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Company sentenced for Tower Bridge lift fall

Date:
6 March 2015

A lift company has been ordered to pay £100,000 in fines and costs after terrified tourists were left with broken legs and ankles when a Tower Bridge lift fell several metres into a service pit because a vital mechanism failed.

Four people sustained bone fractures in the incident at the popular London landmark on 11 May 2009. A further six were treated for shock as walking wounded.

The lift car they were travelling in was ascending to the Tower Bridge Exhibition when it suddenly fell down the shaft from a distance of approximately three metres.

The company responsible for maintaining and servicing the lift, Temple Lifts Ltd, was sentenced today (6 March) following a complex technical investigation by the Health and Safety Executive (HSE), supported by the Health and Safety Laboratory (HSL). It identified failures linked to the maintenance of two refurbished lifts at Tower Bridge.

Southwark Crown Court heard that ten people, including one agency worker serving as a lift operator, were in the lift when it fell. The other passengers, all tourists, included an elderly couple and a young family.

The car ended up in a pit below the ground floor lift entrance after a counterweight mechanism failed.

The HSE investigation revealed that there had been a number of historic component failures in the counterweight mechanism on two separate lifts at the attraction prior to the catastrophic failure. However, these components had simply been replaced without a proper review and investigation as to why they were failing early.

HSE concluded that the uncontrolled fall could have been avoided had more in-depth analysis occurred, and that the fact this had not happened was indicative of wider failings.

Temple Lifts Ltd, of Baring Lane, London, SE12, was fined £50,000 and ordered to pay £50,000 in costs after pleading guilty to two charges covered by Section 3(1) of the Health and Safety at Work etc. Act 1974.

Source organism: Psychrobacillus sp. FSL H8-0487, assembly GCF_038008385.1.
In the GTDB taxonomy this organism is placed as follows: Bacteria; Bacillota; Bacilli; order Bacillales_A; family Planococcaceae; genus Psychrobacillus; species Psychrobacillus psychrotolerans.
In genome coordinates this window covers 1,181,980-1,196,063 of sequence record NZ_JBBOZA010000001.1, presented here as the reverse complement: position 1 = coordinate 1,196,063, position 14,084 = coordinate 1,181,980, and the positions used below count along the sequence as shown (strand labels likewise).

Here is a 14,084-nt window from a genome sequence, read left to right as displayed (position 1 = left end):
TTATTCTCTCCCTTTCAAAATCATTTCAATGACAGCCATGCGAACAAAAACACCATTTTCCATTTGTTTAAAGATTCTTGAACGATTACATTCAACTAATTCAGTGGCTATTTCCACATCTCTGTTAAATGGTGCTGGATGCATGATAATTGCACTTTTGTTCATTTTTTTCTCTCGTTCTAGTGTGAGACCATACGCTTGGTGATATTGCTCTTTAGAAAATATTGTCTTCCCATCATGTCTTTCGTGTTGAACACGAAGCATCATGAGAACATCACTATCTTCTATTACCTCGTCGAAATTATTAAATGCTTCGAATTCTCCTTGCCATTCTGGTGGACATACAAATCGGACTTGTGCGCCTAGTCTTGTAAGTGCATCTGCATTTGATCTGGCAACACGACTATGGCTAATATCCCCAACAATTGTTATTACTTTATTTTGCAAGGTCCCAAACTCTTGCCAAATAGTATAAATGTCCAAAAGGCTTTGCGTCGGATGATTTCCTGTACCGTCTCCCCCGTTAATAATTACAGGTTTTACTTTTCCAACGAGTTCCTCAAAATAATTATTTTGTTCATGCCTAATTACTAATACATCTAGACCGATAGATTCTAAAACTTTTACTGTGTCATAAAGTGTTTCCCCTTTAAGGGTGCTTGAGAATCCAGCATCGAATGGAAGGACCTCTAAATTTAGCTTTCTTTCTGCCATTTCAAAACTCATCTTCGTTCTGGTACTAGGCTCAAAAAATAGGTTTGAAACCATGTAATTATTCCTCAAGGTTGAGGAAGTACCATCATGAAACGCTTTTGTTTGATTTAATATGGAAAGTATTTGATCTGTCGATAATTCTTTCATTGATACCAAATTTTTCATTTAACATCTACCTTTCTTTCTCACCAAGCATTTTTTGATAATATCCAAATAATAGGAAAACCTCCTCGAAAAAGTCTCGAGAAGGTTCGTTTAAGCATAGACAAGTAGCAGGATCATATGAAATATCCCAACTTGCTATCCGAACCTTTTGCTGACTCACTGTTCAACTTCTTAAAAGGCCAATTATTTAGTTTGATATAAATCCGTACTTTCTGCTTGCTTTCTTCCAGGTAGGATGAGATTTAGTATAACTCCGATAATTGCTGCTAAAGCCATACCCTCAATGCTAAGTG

After sentencing HSE Inspector Michael La Rose said:

“This was a truly disturbing incident that affected a number of people and that could have resulted in even greater injuries.

“It is vital that lifts are properly maintained, and that urgent action is taken if any possible issues or concerns are identified. There were warning signs here that were seemingly overlooked, and missed opportunities to properly rectify recurring faults.

“Temple Lifts could and should have done more to ensure the lift was properly maintained, and there were clear failings in this regard.”

Notes to Editors

  1. The Health and Safety Executive is Britain’s national regulator for workplace health and safety. It aims to reduce work-related death, injury and ill health. It does so through research, information and advice; promoting training; new or revised regulations and codes of practice; and working with local authority partners by inspection, investigation and enforcement. www.hse.gov.uk
  2. Section 3(1) of the Health and Safety at Work etc. Act 1974 states: “It shall be the duty of every employer to conduct his undertaking in such a way as to ensure, so far as is reasonably practicable, that persons not in his employment who may be affected thereby are not thereby exposed to risks to their health or safety.”

 

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